Updated: Dec 9, 2020
As 2019 draws to a close, it's the time to look back on the reading year. Thinking through which books were on my mind, the topics I was learning and the people who influenced me.
Looking back also helps me look forward, as I think about what I want to study, learn and grow in for 2020. As I began a lot of seminary reading this year, I wasn't sure what to expect with my 'hobby' reading. I still read a lot of fiction, but this year I hope to spend a little more time in some theology and add a few more biographies, (that's my goal anyway). I will also plan to follow a little more closely, the categories of the 2020 #vtreadingchallenge, which you can find here on Challies' website.
So here it is, my top 10 books of 2019. They are in no particular order. Enjoy!
Here's the confession, I have never read the whole series, until this year! It was really great. Full of illustration and challenges for the walk of faith. My daughter was also reading them, so we had a good time chatting about our favourite parts and characters.
Adele Calhoun summons us on a journey, to say yes to the invitations God offers us; to reflect on the honest truths we may hide and ignore. Though the invitation may be difficult at times, there is truth to be gained, and obedience to be practiced, as we follow the Lord on this journey; these choices affect who we are becoming. A great read for reflection on my own spiritual growth this year!
One of my favourite books on organizing life. The first chapters walk through the reasons why we "do what we do", then helps us navigate our priorities, and finally, presents a system to help us organize the ins and outs of life and activities. If you're looking for a new way to organize 2020, give this book a read! And check out my review here.
I am guilty of not reading many biographies, but this was a great book!! Organized into 7 chapters, we meet seven women, each unique in their passions and callings, and we see them participate with God's work in the world through how He gifted each of them.
This was a hard book to read, but important. The Joy Smith Foundation has been working in Canada to increase awareness among parents and teenagers, of the dangers and designs of human trafficking. They follow the story of a young girl who was trafficked, Joy Smith's story of her work in Parliament and the story of a man who stumbled into the trafficking world. I really value the work of her foundation and the insight we receive about the way Canadian girls are lured into slavery.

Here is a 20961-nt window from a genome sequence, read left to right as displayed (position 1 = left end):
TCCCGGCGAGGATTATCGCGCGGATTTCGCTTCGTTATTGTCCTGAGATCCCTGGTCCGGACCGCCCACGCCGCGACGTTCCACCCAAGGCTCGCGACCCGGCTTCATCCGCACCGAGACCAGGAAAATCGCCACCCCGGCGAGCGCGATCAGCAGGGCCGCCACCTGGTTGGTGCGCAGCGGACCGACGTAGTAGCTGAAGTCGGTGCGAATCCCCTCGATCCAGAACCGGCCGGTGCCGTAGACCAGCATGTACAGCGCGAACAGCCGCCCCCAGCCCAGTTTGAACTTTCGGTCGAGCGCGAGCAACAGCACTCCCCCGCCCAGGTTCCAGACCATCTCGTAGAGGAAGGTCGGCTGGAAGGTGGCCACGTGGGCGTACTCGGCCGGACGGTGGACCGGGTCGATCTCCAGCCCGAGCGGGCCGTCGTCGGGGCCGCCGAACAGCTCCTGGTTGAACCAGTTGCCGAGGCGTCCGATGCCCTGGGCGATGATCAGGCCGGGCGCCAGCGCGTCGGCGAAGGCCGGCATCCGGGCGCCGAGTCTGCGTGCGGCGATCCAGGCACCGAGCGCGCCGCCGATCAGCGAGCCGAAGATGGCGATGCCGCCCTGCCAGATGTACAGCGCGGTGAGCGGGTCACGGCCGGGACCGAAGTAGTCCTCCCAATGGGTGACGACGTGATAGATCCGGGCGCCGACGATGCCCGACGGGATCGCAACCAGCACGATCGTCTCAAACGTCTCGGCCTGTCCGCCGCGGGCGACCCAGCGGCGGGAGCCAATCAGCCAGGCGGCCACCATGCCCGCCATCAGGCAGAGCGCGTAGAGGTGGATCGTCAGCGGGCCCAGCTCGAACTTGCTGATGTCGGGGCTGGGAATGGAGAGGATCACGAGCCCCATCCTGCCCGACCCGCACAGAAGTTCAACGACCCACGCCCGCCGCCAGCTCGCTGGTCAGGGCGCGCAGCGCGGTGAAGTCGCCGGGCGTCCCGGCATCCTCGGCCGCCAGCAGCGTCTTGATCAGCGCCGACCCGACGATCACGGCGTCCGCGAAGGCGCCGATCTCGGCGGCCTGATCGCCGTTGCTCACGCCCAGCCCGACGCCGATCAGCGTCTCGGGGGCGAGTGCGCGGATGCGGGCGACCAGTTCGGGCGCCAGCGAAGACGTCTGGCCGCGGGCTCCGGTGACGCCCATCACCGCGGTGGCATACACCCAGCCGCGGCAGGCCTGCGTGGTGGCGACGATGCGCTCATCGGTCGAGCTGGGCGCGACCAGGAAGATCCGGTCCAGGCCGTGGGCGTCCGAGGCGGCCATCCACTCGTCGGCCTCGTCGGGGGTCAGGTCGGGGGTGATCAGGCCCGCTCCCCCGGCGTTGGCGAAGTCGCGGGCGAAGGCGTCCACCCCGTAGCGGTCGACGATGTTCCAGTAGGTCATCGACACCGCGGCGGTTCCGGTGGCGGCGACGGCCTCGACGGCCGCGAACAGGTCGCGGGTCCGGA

I really enjoy Nancy Guthrie's writing. This was a new one I picked up, and the theme is that God's story will end better than it began, that God's "story has the power to change everything about our stories." She guides us through central themes of Scripture to show us the beauty and grandeur that will be at the fulfillment of Christ's kingdom.
This is Liz Mannegren's first book, written out of a season of much pain as she experienced miscarriage and infant loss. This book is written in the style of a journal, to help those who read, reflect on their thoughts and emotions as they grieve. It was a wonderful read and an essential tool for those who are walking through pregnancy and infant loss. Check out my full review here.
Yes, this is a book about reading...and I loved it! It led me to reflect on my reading habits and guided me towards better thinking about how I read, and what I read. I found it really helpful and purposeful.
I just enjoy Bob Goff. I follow him on Instagram and I am truly challenged by his unabandoned love for people! This was a great read to help inspire you to love people well!
I really enjoyed this book as a read before Christmas. Russ Ramsey walks us through the redemptive history of the Bible, to help us remember that God's plan for salvation began in the beginning. Read my full review here.
I hope that you've found something of interest in this list! Let me know what you think, and what you have enjoyed this year.
What are your reading goals for 2020?